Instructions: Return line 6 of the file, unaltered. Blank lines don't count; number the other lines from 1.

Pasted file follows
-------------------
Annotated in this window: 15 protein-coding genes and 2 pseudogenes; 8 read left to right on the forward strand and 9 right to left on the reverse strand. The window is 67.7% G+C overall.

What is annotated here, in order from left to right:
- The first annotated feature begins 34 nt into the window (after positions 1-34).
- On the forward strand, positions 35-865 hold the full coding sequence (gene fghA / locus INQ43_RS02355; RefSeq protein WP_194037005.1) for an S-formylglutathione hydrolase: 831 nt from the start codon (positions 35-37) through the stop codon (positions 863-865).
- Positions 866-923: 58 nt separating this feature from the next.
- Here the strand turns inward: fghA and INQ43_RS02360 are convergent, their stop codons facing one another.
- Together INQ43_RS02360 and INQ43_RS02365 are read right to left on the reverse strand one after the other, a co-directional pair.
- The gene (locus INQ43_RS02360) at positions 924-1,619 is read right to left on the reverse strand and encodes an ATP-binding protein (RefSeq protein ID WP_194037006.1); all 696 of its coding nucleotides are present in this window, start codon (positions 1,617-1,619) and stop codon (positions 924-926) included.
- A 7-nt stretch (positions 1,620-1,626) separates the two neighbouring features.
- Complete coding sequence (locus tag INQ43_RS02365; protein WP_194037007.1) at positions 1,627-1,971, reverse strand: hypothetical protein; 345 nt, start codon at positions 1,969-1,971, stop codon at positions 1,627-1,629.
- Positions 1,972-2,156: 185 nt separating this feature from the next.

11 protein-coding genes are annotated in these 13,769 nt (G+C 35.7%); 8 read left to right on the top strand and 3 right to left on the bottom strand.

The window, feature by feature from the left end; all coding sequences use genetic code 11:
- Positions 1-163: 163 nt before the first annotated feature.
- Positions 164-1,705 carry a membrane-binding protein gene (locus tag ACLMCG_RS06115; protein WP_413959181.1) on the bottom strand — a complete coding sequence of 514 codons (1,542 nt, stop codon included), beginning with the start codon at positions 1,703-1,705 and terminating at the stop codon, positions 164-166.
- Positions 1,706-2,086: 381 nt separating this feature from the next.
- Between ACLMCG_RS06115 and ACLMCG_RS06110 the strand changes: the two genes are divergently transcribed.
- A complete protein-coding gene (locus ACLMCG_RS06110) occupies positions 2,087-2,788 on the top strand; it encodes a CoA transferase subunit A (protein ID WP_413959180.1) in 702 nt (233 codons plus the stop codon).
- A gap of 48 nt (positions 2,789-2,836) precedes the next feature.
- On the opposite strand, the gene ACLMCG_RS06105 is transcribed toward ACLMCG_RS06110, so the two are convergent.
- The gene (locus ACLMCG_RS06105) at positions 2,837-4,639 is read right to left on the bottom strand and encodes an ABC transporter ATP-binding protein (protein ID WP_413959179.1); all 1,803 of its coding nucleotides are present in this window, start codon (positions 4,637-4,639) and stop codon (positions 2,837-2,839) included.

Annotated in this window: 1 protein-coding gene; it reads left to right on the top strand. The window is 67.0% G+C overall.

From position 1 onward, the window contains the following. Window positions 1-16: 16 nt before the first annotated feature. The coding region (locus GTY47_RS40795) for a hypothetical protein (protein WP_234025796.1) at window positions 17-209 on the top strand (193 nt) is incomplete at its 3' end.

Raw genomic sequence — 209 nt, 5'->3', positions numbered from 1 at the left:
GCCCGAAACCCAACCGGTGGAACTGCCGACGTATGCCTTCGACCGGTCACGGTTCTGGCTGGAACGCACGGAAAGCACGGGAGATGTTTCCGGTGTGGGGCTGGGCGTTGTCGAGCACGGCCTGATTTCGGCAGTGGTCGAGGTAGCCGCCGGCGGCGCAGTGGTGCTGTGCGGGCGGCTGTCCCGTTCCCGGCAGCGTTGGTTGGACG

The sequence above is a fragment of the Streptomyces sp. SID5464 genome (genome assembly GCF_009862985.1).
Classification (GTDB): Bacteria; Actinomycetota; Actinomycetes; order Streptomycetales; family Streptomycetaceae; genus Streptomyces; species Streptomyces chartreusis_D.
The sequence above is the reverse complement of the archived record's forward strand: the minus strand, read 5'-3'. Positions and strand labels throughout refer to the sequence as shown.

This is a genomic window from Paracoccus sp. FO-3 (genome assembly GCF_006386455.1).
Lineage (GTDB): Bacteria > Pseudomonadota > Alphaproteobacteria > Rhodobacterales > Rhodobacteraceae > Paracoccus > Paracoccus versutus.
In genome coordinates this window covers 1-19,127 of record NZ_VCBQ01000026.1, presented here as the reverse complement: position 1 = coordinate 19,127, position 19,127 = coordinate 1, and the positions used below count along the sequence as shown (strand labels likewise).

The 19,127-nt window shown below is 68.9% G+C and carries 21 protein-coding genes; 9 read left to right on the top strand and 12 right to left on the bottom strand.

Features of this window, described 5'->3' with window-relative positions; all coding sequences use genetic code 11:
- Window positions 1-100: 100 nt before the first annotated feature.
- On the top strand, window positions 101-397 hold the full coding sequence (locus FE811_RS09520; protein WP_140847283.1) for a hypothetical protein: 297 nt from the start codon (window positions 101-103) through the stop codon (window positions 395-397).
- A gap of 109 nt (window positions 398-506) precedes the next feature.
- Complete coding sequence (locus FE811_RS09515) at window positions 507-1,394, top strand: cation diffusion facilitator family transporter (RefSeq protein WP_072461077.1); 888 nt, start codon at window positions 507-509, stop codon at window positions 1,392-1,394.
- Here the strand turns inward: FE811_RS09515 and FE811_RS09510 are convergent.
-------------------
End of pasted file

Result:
- Here the strand turns inward: fghA and INQ43_RS02360 are convergent, their stop codons facing one another.